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© Paul Burns, Entrepreneurship and Small Business, Palgrave, 2001 Chapter 5 Start-up: making it happen Entrepreneurship and Small Business Paul Burns Back.

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Presentation on theme: "© Paul Burns, Entrepreneurship and Small Business, Palgrave, 2001 Chapter 5 Start-up: making it happen Entrepreneurship and Small Business Paul Burns Back."— Presentation transcript:

1 © Paul Burns, Entrepreneurship and Small Business, Palgrave, 2001 Chapter 5 Start-up: making it happen Entrepreneurship and Small Business Paul Burns Back to Contents

2 © Paul Burns, Entrepreneurship and Small Business, Palgrave, 2001 Customers buy BENEFITS… not features Marketing Standard benefits Our shop accepts all leading credit cards… which means you can budget for your purchases to suit your pocket.

3 © Paul Burns, Entrepreneurship and Small Business, Palgrave, 2001 Customers buy BENEFITS… not features Marketing Standard benefits Our shop accepts all leading credit cards… which means you can budget for your purchases to suit your pocket. Company benefits Our shop is a family business… which means that you get individual, personal attention from somebody who cares.

4 © Paul Burns, Entrepreneurship and Small Business, Palgrave, 2001 Customers buy BENEFITS… not features Marketing Standard benefits Our shop accepts all leading credit cards… which means you can budget for your purchases to suit your pocket. Company benefits Our shop is a family business… which means that you get individual, personal attention from somebody who cares.

5 © Paul Burns, Entrepreneurship and Small Business, Palgrave, 2001 Customers buy BENEFITS… not features Marketing Standard benefits Our shop accepts all leading credit cards… which means you can budget for your purchases to suit your pocket. Company benefits Our shop is a family business… which means that you get individual, personal attention from somebody who cares. Differential benefits We are sole agents for that product… which means you cant get it anywhere else.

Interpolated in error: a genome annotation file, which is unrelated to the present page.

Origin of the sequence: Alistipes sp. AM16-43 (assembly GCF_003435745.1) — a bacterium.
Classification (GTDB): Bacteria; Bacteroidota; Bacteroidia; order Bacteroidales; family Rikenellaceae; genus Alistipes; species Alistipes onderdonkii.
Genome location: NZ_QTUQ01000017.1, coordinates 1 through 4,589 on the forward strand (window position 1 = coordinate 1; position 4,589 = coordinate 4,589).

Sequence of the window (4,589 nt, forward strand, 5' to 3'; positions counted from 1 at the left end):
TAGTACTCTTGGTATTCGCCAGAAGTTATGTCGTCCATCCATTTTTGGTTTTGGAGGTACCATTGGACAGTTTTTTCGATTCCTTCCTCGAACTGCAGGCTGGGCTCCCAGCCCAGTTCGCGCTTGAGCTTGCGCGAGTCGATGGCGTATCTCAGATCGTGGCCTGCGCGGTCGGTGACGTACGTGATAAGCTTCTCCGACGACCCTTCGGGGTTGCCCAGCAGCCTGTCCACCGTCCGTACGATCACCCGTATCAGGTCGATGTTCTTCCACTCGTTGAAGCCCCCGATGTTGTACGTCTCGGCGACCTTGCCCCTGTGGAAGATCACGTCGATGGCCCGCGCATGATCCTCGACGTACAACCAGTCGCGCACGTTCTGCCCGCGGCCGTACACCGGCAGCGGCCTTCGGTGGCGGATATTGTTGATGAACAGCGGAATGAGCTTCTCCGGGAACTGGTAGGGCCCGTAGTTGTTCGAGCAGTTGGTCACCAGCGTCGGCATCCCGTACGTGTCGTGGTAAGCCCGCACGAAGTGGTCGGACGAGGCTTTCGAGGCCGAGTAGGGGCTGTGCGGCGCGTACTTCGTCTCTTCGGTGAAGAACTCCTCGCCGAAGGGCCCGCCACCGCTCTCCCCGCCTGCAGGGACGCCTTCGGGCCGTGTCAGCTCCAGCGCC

6 © Paul Burns, Entrepreneurship and Small Business, Palgrave, 2001 The marketing mix PRODUCT Design/sizes colours Materials Specification Quality Packaging After-sales service PRICE List price Discounts Payment terms Service/spares prices PLACE Location Retail/wholesale Mail/telephone order Delivery methods PROMOTION Advertising Brochures/data sheets Public relations Personal selling and networks Exhibitions Gift/sales aid PEOPLE

7 © Paul Burns, Entrepreneurship and Small Business, Palgrave, 2001 Generic market strategies COMMODITY SUPPLIER NICHE PLAYER OUTSTANDING SUCCESS MARKET TRADER Broad market Focused market Low cost/price Low differentiation High cost/price High differentiation